The members of the Aquatic Animal Health Standards Commission (AAHSC) that held office during 2018-2021 made substantial progress in strengthening aquatic animal health worldwide. This progress is a testament to the hard work and commitment of the Commission members and to the work of ad hoc Groups, OIE Reference Centres, experts from Member Countries, and the OIE Secretariat that provided valuable input and support which enabled the Commission’s achievements.
These achievements, significant in themselves, must be considered even more so when one realises they were delivered despite the unexpected challenges posed by the Covid-19 pandemic and the need to rapidly move to the virtual modality. While the Commission made many significant achievements during its three-year term, some key accomplishments deserve highlighting, as they will assist Members in improving aquatic animal health and ensuring safe trade.
The Aquatic Animal Health Code and the Manual of Diagnostic Tests for Aquatic Animals
The adoption of the new Aquatic Animal Health Code (Aquatic Code) Chapter 4.1. on Biosecurity for aquaculture establishments, provides essential information on planning and implementing biosecurity. This is much needed information for Members as it will help them to prevent disease introductions and thereby support sustainable aquaculture development.
The completion of assessments which determined the list of susceptible species for seven OIE-listed diseases and the consequential updates to both the Aquatic Code and the Manual of Diagnostic Tests for Aquatic Animals (Aquatic Manual) was a great achievement. Determining the species susceptible to each OIE-listed disease is complex given that the number of aquaculture and wild aquatic animal species traded internationally is increasing every year and requires scientific evidence to determine susceptibility. This work is critical to facilitating safe trade. Assessing which species are susceptible to OIE-listed diseases provides science-based guidance to Members on which species sanitary measures can be applied to for trade purposes. This will directly assist Members in trade negotiations, support international trade and decrease transboundary spread of aquatic animal diseases.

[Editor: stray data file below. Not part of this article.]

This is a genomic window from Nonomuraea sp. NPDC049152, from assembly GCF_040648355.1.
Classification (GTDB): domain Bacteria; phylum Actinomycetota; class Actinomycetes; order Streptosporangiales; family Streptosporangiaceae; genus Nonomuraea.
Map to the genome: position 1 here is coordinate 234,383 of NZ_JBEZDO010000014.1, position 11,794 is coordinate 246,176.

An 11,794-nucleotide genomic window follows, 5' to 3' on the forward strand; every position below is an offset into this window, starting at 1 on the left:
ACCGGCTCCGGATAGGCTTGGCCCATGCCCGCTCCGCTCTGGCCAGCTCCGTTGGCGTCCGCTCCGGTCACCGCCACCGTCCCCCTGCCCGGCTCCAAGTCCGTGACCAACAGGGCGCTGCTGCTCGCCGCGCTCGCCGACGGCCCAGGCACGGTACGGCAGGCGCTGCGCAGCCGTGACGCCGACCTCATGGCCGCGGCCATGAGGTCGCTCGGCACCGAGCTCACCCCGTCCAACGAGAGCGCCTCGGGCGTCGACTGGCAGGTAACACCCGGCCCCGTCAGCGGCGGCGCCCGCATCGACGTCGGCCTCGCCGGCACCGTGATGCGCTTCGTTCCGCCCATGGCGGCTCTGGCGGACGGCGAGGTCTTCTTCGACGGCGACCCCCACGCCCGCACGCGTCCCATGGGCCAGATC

The Commission has also strengthened the diagnostic standards in the Aquatic Manual through the application of a new chapter template to five of the fish-disease-specific chapters and developed a new disease-specific chapter for an amphibian disease, Infection with Bactrachochytrium salamandrivorans. These revised chapters provide Members with better guidance on diagnostic methods and case definitions that can be applied to their national diagnostic labs and surveillance programmes which will also support disease reporting.
The Aquatic Code and Manual chapters for Infection with Bactrachochytrium salamandrivorans are particularly important for Members to reduce the spread of this pathogen which has already resulted in population extinction and decreased biodiversity in salamander populations.
The new OIE Aquatic Animal Health Strategy
Another high-profile achievement was the Commission’s contribution to the development of the Aquatic Animal Health Strategy which was launched at the 88th General Session this year. This strategy provides a road map for the next five years to improve aquatic animal health and welfare worldwide.
These accomplishments build on the work of previous Commissions, the leadership and support of the OIE Director General, and the engagement of Members. However, it was the dedication and commitment of these Commission members and the support of the Secretariat that together resulted in significant progress in their work. These are meaningful achievements that will result in lasting improvements for aquatic animal health and welfare around the world.